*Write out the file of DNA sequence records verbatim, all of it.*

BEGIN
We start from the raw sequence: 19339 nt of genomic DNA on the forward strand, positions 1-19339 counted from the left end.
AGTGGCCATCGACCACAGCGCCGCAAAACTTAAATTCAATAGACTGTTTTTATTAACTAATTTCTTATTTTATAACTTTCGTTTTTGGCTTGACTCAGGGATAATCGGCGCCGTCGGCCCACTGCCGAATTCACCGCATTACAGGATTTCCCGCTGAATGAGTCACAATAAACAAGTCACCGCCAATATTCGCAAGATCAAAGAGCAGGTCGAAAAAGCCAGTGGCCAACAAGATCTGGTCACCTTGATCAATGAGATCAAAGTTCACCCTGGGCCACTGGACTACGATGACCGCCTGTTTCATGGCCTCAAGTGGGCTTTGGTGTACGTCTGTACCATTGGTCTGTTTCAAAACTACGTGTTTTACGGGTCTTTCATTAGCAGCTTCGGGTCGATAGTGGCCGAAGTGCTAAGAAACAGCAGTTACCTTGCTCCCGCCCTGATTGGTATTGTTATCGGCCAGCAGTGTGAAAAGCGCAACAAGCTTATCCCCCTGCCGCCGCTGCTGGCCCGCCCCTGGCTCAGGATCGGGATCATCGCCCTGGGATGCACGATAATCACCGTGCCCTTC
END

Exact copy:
We start from the raw sequence: 19339 nt of genomic DNA on the forward strand, positions 1-19339 counted from the left end.
AGTGGCCATCGACCACAGCGCCGCAAAACTTAAATTCAATAGACTGTTTTTATTAACTAATTTCTTATTTTATAACTTTCGTTTTTGGCTTGACTCAGGGATAATCGGCGCCGTCGGCCCACTGCCGAATTCACCGCATTACAGGATTTCCCGCTGAATGAGTCACAATAAACAAGTCACCGCCAATATTCGCAAGATCAAAGAGCAGGTCGAAAAAGCCAGTGGCCAACAAGATCTGGTCACCTTGATCAATGAGATCAAAGTTCACCCTGGGCCACTGGACTACGATGACCGCCTGTTTCATGGCCTCAAGTGGGCTTTGGTGTACGTCTGTACCATTGGTCTGTTTCAAAACTACGTGTTTTACGGGTCTTTCATTAGCAGCTTCGGGTCGATAGTGGCCGAAGTGCTAAGAAACAGCAGTTACCTTGCTCCCGCCCTGATTGGTATTGTTATCGGCCAGCAGTGTGAAAAGCGCAACAAGCTTATCCCCCTGCCGCCGCTGCTGGCCCGCCCCTGGCTCAGGATCGGGATCATCGCCCTGGGATGCACGATAATCACCGTGCCCTTC